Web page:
Impediments of Sustainability and Alternatives for Inclusive Development of Workers in the Urban Informal Sector (A Case Study of Street Vendors in Chandigarh, India): A Human Rights Perspective

Tuesday, 17 July 2018: 09:35
Oral Presentation
Sushant SETIA, Panjab University, Chandigarh, India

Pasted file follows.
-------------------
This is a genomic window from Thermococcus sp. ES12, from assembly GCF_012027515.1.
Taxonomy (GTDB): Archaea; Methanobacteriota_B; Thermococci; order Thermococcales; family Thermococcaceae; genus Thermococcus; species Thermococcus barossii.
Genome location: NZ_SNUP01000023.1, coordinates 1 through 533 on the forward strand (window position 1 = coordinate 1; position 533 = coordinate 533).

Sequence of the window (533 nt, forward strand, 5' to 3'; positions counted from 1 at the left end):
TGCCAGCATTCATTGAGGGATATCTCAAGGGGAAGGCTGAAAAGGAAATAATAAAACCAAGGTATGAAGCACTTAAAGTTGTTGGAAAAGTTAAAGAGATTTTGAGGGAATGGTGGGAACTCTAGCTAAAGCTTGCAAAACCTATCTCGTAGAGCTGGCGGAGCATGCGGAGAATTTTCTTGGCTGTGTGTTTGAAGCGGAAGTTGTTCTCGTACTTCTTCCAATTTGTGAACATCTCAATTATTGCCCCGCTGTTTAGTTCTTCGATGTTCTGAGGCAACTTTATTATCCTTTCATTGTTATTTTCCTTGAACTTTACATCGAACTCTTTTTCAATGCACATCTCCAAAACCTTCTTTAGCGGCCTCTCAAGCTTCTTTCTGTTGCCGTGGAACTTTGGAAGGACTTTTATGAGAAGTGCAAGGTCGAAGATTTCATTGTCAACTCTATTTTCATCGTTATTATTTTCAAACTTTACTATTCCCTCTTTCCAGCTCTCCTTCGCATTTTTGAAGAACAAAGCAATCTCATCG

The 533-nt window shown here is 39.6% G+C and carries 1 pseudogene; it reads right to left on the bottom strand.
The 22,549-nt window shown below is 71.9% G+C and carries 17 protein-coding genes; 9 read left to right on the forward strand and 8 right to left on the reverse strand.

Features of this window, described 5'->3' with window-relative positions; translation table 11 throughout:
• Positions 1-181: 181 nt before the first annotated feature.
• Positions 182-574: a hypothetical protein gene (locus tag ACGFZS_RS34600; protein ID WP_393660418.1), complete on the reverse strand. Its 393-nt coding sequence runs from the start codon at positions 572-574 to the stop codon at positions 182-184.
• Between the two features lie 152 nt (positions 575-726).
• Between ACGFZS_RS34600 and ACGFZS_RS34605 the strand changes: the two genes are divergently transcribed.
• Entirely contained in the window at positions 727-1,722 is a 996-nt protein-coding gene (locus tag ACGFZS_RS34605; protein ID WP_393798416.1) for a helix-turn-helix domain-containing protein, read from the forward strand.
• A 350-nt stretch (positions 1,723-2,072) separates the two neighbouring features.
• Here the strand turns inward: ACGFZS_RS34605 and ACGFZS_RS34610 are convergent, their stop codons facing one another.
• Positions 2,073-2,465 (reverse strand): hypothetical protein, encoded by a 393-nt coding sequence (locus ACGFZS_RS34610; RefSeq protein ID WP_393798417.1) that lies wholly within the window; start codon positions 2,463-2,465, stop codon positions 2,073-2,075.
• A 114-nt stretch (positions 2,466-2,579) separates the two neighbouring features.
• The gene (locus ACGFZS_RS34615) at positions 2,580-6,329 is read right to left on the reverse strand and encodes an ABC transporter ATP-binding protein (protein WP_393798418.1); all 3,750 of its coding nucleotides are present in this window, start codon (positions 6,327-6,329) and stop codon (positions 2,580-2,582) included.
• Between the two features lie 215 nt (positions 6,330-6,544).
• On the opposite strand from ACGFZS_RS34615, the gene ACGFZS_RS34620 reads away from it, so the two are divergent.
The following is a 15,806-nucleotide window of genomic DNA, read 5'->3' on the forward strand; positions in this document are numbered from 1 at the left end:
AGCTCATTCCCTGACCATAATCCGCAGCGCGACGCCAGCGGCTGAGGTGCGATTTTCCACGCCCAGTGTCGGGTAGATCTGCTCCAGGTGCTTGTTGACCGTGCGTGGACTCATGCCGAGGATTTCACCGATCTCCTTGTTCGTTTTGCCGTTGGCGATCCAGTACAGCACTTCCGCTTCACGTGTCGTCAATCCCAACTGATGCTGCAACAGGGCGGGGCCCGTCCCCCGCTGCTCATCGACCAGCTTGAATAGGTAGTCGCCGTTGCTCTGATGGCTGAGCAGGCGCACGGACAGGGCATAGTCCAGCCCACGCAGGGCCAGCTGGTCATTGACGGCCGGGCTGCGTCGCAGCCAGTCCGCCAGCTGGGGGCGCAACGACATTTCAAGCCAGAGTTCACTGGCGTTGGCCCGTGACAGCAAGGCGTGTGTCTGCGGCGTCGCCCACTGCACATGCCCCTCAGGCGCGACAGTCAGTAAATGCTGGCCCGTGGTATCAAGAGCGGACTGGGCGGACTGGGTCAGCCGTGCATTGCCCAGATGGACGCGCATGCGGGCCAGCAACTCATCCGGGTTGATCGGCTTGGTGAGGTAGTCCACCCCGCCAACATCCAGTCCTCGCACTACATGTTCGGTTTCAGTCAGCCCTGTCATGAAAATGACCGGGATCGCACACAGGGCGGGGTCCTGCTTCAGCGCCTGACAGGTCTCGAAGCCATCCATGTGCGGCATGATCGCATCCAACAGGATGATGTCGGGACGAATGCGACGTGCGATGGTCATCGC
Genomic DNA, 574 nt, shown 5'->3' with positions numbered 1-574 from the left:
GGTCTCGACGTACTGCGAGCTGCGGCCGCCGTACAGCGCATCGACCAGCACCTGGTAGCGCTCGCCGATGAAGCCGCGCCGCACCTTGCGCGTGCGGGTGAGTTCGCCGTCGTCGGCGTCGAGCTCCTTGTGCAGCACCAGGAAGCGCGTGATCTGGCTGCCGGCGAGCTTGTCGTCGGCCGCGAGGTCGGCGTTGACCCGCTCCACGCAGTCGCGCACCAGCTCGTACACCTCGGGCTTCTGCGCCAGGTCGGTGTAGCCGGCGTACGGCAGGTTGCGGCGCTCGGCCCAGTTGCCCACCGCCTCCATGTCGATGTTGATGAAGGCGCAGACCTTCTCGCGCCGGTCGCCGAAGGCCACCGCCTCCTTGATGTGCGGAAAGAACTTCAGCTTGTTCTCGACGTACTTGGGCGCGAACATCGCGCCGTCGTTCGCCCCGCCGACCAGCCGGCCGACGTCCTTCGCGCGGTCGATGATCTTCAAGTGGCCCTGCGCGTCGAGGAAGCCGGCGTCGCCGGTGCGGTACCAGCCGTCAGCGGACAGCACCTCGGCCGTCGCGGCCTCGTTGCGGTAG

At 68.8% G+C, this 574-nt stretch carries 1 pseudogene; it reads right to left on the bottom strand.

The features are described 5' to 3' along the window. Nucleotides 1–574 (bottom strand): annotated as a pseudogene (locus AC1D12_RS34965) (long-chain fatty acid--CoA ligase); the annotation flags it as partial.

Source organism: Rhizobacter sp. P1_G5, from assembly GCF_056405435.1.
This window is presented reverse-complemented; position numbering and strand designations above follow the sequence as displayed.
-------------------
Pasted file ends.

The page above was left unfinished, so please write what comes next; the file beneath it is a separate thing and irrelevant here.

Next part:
Massive rural to urban influx in developing countries due to push factors has forced the mushrooming of slums which usually lack basic amenities and indulgence of masses in low paying, exploitative and unhealthy jobs. Informal sector employment comprises of self employment and wage employment which usually lack secured contracts, registration, worker benefits or social protection. The present study focuses on the human rights violation and the hindrances in inclusion of this very informal sector into the urban sphere. Two occupational groups have been selected for the present investigation a) Fruit and vegetable vendors, as they have the longest working hours and deal with perishable goods b) ‘Chai walas’ who are considered the cornerstone of historical and cultural heritage of India. Chandigarh being the first planned city of post-colonial India has been selected for the present study. Economic feasibility, living and working conditions of the target group, their awareness regarding rights and the social status of street vendors has been gauged using detailed interview schedule, personal observations and mobilizing secondary sources. The findings have been analyzed using the prism of available legal framework in India, safeguarding street vendors with special reference to the implementation of Street Vendors Act, 2014. Various facets of human rights infringement of the target group like violation of their right to livelihood, right to health, right to rest, leisure, social rights etc have been discussed and practical solutions for their inclusion have been put forward.